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‘Clean’ sheriff’s race enters homestretch

The race for sheriff – typically one of the most hard-fought political battles in Harrison County – is heading into the homestretch with little dust in its wake. And that’s not because the candidates are slogging through mud.
“During the primary, I had a tough bunch against me, but everything stayed good and clean,” said Michael Deatrick of Laconia, the Democrats’ pick in the Spring Primary to win on Nov. 5. “I hope the fall election will stay as clean.”
His opponent, Republican incumbent Sheriff C. Wendell Smith agrees, hoping to focus on the issues. He defines those as some of the problems he has begun to address since taking over a year ago, when the Republicans elected him during a caucus to replace the late sheriff, William E. (Bill) Carver, who died unexpectedly of a heart attack in September.
Smith also won the Republican Primary in 1990, but lost that fall to incumbent sheriff Edward L. Davis Jr., who also died last year.
Deatrick’s main focus in the campaign will be on the issues, he said, adding that he knows nothing about the circumstances behind a recent lawsuit brought against the sheriff’s department. Therefore, he won’t discuss the matter.
But Smith wanted to clarify that the allegation of sexual harassment by his chief, Jody Wilson, refers to an incident alleged on Oct. 18, prior to the sheriff taking office that night following the caucus and oath of office.
Smith said his goals since taking office have been to run the department professionally, maintain constant training programs for officers, continue to modernize the department’s equipment and to maintain a high level of morale, not only among police officers but also in the correction’s and communication’s departments.
“I want to finish the work I started this year,” said Smith, 62, of Corydon.
So far, Smith said he has used no tax dollars to provide updated, automated video cameras that turn on automatically when an officer makes a stop. (“This could save a lot of lawsuits,” Smith said.)
Funds in the sheriff’s commissary account were used to make those purchases. Taxes from Caesars’ gambling boat at Bridgeport and the sheriff’s commissary funds have also been used to replace outdated radar equipment, purchase new police radios and emergency strobe lights for better visibility on some cruisers, cell phones for supervisors and a modernized computer system for the office.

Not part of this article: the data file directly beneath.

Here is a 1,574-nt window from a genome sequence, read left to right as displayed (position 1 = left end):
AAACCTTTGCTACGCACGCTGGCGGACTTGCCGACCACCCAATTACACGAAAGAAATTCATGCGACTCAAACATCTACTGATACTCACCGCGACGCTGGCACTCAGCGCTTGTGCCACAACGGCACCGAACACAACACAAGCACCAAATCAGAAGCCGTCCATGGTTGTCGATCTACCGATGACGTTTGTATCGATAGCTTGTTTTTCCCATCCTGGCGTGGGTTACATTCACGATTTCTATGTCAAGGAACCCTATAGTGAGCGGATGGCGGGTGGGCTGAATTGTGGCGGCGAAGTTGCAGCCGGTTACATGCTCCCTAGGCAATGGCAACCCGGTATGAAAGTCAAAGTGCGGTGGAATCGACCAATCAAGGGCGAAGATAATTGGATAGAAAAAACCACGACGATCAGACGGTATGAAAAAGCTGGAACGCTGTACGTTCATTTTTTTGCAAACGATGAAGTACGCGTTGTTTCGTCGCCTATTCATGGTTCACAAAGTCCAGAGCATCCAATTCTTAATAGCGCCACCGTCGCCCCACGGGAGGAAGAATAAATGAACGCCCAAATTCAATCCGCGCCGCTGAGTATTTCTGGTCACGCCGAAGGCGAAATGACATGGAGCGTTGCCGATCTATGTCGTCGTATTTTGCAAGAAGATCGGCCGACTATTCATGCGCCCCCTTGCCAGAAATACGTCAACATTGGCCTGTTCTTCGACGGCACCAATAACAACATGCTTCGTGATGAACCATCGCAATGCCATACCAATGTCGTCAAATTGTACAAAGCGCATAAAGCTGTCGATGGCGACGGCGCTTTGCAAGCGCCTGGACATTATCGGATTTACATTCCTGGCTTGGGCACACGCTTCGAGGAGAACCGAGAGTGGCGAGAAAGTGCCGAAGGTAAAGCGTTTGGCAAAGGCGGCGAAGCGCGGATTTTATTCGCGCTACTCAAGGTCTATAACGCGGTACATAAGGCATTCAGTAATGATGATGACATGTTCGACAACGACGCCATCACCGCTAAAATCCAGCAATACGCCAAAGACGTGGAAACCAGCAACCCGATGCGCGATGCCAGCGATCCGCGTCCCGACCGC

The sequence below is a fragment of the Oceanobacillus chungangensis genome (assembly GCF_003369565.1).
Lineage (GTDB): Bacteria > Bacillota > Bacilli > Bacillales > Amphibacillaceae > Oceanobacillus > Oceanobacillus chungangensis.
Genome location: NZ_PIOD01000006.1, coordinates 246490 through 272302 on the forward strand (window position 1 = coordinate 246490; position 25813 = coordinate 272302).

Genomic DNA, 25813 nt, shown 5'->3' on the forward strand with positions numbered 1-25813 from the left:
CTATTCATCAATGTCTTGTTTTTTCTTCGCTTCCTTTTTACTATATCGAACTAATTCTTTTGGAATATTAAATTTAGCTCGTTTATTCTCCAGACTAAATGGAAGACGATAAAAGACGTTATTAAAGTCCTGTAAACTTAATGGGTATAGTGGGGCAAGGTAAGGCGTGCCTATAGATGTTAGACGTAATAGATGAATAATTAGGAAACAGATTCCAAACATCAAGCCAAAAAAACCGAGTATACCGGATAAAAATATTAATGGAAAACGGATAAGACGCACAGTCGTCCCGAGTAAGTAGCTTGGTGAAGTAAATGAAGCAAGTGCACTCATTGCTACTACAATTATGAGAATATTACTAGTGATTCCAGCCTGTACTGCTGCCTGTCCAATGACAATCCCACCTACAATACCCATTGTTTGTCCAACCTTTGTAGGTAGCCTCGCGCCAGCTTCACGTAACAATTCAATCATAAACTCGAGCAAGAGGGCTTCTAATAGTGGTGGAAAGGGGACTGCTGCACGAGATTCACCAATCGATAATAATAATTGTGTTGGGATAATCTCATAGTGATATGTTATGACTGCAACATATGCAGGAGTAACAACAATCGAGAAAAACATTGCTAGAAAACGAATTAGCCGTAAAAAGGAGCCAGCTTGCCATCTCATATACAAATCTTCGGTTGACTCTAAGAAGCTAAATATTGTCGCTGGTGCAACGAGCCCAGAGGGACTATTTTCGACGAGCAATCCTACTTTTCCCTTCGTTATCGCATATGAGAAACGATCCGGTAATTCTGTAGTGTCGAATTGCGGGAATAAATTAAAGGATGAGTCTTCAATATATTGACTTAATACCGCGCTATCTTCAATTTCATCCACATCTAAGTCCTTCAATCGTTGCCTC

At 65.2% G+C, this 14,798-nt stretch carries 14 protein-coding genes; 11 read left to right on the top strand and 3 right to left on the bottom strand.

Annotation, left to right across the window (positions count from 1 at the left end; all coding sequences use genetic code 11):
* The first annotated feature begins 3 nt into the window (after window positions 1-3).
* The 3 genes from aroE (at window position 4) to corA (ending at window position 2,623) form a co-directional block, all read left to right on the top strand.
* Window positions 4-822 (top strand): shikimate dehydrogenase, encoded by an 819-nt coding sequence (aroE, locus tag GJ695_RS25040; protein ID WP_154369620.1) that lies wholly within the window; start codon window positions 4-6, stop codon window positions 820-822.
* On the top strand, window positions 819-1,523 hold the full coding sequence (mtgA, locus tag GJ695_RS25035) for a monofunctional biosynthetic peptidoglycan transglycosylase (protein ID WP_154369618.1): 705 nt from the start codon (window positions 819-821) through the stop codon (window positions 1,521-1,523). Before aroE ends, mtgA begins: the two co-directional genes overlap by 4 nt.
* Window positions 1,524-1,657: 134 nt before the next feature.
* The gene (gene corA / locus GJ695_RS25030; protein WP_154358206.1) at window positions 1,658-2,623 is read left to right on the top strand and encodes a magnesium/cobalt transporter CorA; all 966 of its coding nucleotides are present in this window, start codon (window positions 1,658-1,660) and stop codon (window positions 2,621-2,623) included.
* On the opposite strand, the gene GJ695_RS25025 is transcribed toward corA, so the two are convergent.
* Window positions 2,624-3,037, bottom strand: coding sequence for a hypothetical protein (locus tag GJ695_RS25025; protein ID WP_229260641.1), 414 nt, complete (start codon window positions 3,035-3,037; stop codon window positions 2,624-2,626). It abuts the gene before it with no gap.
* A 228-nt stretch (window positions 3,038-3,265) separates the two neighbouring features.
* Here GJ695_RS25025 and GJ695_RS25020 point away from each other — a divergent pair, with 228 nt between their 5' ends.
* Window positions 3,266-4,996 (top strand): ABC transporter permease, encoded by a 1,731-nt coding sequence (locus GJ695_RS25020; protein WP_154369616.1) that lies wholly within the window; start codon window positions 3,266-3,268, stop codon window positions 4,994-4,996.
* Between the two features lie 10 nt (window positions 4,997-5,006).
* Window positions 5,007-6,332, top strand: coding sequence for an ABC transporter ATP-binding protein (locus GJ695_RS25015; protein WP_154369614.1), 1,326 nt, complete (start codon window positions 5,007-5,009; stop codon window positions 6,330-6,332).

Smith’s plans if elected include purchasing computers for cruisers to allow officers to obtain information almost immediately, not only on license plate checks but also, through the Global Information System now being installed by the county, to pinpoint locations via satellite.
“That’s modernization,” Smith said.
Referring to the need for homeland security, Smith said: “I want the best training available for our people because we are at war with the enemy, and we don’t even know who it is.”

If successful, Deatrick, 57, Laconia, said his top agenda as sheriff would be to increase day-time patrols countywide.
“My personal opinion is we have too few people on the day shift,” Deatrick said. “That’s when we have the most burglaries.”
He added: “I’m a big believer in patrols. The more they see police cars, the more of a deterrent it is.”
Smith disagrees. “As anyone in law enforcement knows, the biggest problem is on the second shift, when people are coming home from work, they’re tired and there’s more accidents,” Smith said. “There are more family squabbles in the evening. The biggest part of the runs fare from 5 p.m. to 2 a.m.”
To increase daytime patrols, Deatrick said he would rely more on reserve officers (unpaid volunteers) to patrol at night.
“We’re going to get a handle on the burglaries, and we’re going to work hard on the drug situation.
“The first year will be a tough year, getting the right people in the right places,” he said.
Keeping morale high will also be a challenge, Deatrick said. “If you can keep all your people in the happy mode, willing to come to work and do their job, that’s the biggest challenge of all,” he said.
Police officers sometimes miss out when it comes to spending time with family, and that can take its toll, Deatrick said. “Sometimes tension gets high,” he said, adding that he will strive for a schedule that will allow officers quality time off, such as an occasional weekend. That can be accomplished with 10-hour days, which he favors, Deatrick said.
He also intends to hold a meeting with all departments the day he takes office. “I will put guidelines down of what I expect out of each officer.”
Deatrick added: “If a woman thinks she has been harassed, it will stop immediately and vice versa. I ant everybody treated fair and equally.”
If elected, Deatrick will appoint current detective Gary Gilley as chief and his wife, Joyce, as matron. (Joyce Deatrick has some 10 years experience in the department and is currently recovering from surgery.)

Smith said he has already appointed Wilson chief and supervisors over each department and shift. “I am a businessman,” he said. “My focus is to put key people in those departments to make sure they are run the way they are supposed to.”

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